Flexible Fracture Method inspired by skin

The Associate Professor, Guy German, in the biomedical engineering department as Binghamton University, New York, has dedicated time to researching ways to extend the lifetime of biomedical devices. He has done this through moving cracks away from the crucial components. His team at Binghamton University have developed both single and dual layered membranes from silicone based polydimethylsiloxane (PDMS), which has been inspired by the topography of the natural human skin. The layers are said to help control the amount of cracks and prevent damage to electrical and critical components of the device.  

“Even though this membrane looks and feels exactly like a normal, boring membrane, you stretch it and you can get cracks to deviate at 45-degree angles away from where it ordinarily would have cracked,” said research lead Guy German, Associate Professor of Biomedical Engineering at Binghamton.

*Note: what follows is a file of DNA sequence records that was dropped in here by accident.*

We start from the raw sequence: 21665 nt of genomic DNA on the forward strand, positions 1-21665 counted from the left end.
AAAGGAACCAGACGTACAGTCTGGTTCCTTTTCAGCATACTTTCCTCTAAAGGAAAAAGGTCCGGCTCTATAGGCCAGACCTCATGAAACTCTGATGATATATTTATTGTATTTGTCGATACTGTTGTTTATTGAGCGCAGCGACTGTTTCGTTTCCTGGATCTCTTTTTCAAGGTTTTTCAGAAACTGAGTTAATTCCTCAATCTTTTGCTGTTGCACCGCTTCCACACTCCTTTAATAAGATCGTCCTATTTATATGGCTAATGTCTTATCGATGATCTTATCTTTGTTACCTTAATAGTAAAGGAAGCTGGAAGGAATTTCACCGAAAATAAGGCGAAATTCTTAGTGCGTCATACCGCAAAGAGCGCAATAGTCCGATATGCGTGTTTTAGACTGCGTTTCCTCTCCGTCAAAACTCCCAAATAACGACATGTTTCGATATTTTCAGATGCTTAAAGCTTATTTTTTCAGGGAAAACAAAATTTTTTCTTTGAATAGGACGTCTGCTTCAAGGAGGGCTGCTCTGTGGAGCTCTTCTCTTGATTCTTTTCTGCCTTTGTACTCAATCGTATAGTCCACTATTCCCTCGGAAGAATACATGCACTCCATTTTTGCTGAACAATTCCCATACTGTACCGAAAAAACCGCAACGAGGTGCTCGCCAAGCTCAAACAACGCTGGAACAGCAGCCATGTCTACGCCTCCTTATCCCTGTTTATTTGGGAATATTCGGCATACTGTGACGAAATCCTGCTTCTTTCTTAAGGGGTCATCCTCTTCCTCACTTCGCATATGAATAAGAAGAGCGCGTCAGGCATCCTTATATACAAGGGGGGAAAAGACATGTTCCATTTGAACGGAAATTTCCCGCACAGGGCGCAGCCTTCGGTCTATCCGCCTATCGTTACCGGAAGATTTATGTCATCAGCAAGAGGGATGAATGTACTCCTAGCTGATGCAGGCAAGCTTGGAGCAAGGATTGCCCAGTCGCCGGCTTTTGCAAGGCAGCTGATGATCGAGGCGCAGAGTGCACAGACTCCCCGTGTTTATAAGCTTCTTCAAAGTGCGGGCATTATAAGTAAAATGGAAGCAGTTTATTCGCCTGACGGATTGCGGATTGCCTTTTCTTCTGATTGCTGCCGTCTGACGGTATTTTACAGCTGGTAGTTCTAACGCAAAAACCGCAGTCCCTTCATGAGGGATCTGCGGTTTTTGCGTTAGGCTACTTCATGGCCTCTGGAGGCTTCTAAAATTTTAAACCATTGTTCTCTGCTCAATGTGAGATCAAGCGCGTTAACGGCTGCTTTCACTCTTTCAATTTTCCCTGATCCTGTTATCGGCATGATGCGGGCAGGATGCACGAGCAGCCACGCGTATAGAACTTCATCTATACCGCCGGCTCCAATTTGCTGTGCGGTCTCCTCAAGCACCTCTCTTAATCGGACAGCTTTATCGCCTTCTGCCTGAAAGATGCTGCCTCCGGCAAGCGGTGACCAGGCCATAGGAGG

“In this relatively new field of hyperelastic materials – materials that can really stretch – there’s been a lot of work, but not in the area of fracture control. Fracture control has only been explored in more brittle materials.”

“We do it without using any exotic material,” said Binghamton PhD student Christopher Maiorana, who led the work with German. “We’re not inventing some new metal or ceramic. We’re using rubber or modifying normal glass to do these things. We’ve taken this really basic idea and made it functional.”





September 27, 2019



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